Archive for March, 2015

6 Habits Smart Leaders Never Forget

Sunday, March 29th, 2015

Over a 24 year career, FBI Firearms instructors made us repeat the same series of actions on the firing range. After awhile, it got so repetitive that I wondered how I would fare in a shootout if I didn’t have my firearms instructor barking out orders on what to do next!

Habits - learn

In fact, our repeated behavior patterns became involuntary. In short, they became a habit.

I no longer needed to think about what to do when pulling my gun and aiming it at a target. My actions were involuntary so my mind could be used for something more productive—like assessing the crisis unfolding in front of me.

Good habits are the product of mental toughness—managing your emotions, thoughts, and behavior in ways that set you up for success in business and life. Smart leaders use good habits to direct their time and energy into activities that are important to them as they move toward reaching their goals.

Here are 6 habits that smart leaders never forget:

1. Look for Happiness, Not Success

Smart leaders pursue the things in life that brings them happiness. 

They are not seduced into thinking that success and happiness are the same things. When they hit tough times, they use mental toughness to keep moving forward because their heart and passion are hitched to a cause—failure or adversity is not enough to compel them to quit and move on and settle for something that provides less value and meaning in their life.

TIP: Ask yourself these two questions: “What will make me happy?” and “What will make me successful?” Do not mistakenly assume these two questions are one in the same.

2. Examine Every Mistake For Lessons Learned

Smart leaders know that mistakes teach you some of the most important lessons in life. 

They understand that the only real mistake they can make in life is not learning from their misstep, or choosing to do nothing because they were too afraid of making another one. 

TIP: Become a smart leader by taking chances—opportunities are where luck hides. It’s not about something falling into your lap; it’s about taking chances and finding your luck.

3. Explore All Opportunities, Whether You Feel Prepared Or Not

Smart leaders do not need to feel 100% ready when an opportunity arises.

They understand that all great opportunities will stretch them beyond their comfort zone. They will be stretched emotionally, intellectually, and philosophically.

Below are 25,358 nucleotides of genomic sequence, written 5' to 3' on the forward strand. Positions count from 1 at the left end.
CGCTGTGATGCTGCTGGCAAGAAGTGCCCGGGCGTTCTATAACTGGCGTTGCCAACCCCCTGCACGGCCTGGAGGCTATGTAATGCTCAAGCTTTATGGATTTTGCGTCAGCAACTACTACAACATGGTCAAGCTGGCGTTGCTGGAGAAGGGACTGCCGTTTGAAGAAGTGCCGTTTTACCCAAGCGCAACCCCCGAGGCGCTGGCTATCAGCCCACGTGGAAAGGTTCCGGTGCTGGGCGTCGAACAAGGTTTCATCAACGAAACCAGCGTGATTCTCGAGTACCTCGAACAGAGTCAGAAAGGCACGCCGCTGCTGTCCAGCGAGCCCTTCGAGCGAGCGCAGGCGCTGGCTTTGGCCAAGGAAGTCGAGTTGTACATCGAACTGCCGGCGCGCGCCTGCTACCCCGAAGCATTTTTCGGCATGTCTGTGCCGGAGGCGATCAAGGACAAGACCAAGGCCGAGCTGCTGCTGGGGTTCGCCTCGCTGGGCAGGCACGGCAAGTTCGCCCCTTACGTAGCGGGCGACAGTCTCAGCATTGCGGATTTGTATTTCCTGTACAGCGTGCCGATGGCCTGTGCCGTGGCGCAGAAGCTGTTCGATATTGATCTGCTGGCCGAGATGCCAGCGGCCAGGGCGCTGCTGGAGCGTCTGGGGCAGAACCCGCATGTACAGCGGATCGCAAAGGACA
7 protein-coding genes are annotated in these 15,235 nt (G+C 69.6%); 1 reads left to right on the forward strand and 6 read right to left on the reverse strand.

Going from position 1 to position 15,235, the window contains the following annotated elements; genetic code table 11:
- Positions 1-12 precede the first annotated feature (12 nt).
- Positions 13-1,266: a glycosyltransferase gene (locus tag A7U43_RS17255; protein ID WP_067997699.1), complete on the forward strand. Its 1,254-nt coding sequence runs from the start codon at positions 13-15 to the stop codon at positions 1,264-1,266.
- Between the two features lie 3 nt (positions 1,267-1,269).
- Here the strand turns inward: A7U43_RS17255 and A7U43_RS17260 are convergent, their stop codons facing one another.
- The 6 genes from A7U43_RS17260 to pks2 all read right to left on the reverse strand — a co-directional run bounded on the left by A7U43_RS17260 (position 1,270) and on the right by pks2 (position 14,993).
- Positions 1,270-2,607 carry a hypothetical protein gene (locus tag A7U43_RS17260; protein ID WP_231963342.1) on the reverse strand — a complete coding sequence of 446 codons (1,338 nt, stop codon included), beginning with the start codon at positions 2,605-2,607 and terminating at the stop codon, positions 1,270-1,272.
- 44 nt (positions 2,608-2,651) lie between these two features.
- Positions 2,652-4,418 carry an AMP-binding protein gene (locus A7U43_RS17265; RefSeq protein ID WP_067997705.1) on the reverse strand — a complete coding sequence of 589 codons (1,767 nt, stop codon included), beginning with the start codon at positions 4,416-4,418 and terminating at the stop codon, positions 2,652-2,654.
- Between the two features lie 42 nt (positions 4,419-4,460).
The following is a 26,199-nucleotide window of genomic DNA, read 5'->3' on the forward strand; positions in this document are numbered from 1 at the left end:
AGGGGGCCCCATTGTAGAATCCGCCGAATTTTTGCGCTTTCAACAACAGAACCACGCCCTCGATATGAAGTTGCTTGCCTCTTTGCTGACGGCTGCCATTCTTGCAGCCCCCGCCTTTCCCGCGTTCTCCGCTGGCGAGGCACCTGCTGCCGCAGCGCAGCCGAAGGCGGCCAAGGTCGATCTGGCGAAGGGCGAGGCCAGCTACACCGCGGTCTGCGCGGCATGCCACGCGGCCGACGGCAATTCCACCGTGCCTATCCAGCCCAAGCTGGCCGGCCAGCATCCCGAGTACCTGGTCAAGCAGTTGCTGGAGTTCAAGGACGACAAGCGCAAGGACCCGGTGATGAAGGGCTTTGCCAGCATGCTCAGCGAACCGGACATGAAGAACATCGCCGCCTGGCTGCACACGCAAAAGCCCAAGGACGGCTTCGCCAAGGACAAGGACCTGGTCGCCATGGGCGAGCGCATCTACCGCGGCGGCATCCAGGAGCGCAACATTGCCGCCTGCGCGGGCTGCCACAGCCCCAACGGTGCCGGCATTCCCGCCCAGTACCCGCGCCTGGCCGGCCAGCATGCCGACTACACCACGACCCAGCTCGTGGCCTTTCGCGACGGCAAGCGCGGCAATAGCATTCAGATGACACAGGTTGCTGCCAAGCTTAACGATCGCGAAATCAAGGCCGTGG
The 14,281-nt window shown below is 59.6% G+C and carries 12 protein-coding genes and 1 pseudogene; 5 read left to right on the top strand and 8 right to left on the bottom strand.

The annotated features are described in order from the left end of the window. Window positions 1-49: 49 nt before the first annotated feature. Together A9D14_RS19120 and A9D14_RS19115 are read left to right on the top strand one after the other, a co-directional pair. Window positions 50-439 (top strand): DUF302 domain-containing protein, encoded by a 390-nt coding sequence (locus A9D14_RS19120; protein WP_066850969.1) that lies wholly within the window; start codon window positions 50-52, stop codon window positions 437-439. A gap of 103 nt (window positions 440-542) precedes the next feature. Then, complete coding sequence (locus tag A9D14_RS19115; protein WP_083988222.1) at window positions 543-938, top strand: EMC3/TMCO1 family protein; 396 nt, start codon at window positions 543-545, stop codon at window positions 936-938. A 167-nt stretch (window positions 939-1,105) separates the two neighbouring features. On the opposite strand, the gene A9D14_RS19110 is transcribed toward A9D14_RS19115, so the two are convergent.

TIP: Since luck hides in opportunities, move forward with mental toughness so you can manage your emotions, thoughts, and behavior in ways that will set you up for growth. These opportunities will continue to show up throughout your life, so make the most of them—even if you don’t feel 100% ready!

4. Focus On Priorities And Say “NO” To The Rest

Smart leaders know how to say no, both to themselves and others.

They have learned that self-control helps them avoid impulsive decisions, stress, and burnout. Saying “no” is very different from saying, “I don’t think I can.” Saying NO to things, people, and opportunities that are not a priority for them is a powerful way to exert self-control.

TIP: Saying NO is a way you can honor your goals and priorities so you can find the time to successfully achieve them.

5. Pursue Peak Performance, Not Perfection

Smart leaders focus on developing peak performance by continually moving into their discomfort zone.

They know that they will never reach their full potential if they become complacent and comfortable, so their grasp is always a bit beyond their reach.

TIP: Researchers agree that the gap between your skill level and your peak performance should hover around 4%. Anything more will discourage you from trying harder; anything less will not push you hard enough to move forward.

6. Cultivate A Culture of Flexibility

Smart leaders have an agile mind so they adapt to changes in their environment.

They know that fear of change is paralyzing and a major roadblock to their happiness. They learn how to embrace changes by continually placing themselves in situations where they are uncomfortable and change can be expected. And then, when they are confronted with the unknown in business and life, they are better able to predict their response. 

TIP: Intentionally place yourself in situations where the outcome is not known. These situations will create new ways of thinking about obstacles and roadblocks that show up unexpectedly in your life. You will have the confidence to keep moving forward instead of reacting with fear and paralysis.

While success and happiness can be defined in many different ways, learn how to make these 6 habits your own. 

What habits have helped make you successful?

 

© 2015 LaRaeQuy. All rights reserved.

You can follow me on Twitter, Facebook, AND LinkedIn

Get my FREE 45-Question Mental Toughness Assessment

Sign Up for my How To Build Confidence on-line training course

Author of “Mental Toughness for Women Leaders: 52 Tips To Recognize and Utilize Your Greatest Strengths” and “Secrets of a Strong Mind.” 

 

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How Women Can Find The Perfect Mentor To Guide Them To Success

Friday, March 6th, 2015

As a female FBI agent, there were very few other women in my office—or in the building, for that matter. The closest thing to a mentor I had was my male training agent, who viewed me as more of a burden than an opportunity.

Woman leader

But it had been to my advantage to be raised on a cattle ranch in the middle of Wyoming. It was a tough environment—fast food was hitting a deer at 60 miles an hour. My grandmother wrote down ammo for her Christmas list. And there is one thing you never say to a grandmother who is a crack shot with a rifle—“It’s not my fault.”

This was exactly the type of mental toughness I needed when I found myself as a new agent in an FBI squad with few allies. No obvious mentor stood by to take me under their wing. I could have blamed my fellow agents, but I knew that I would need to find my own way to move forward if I wanted to be successful.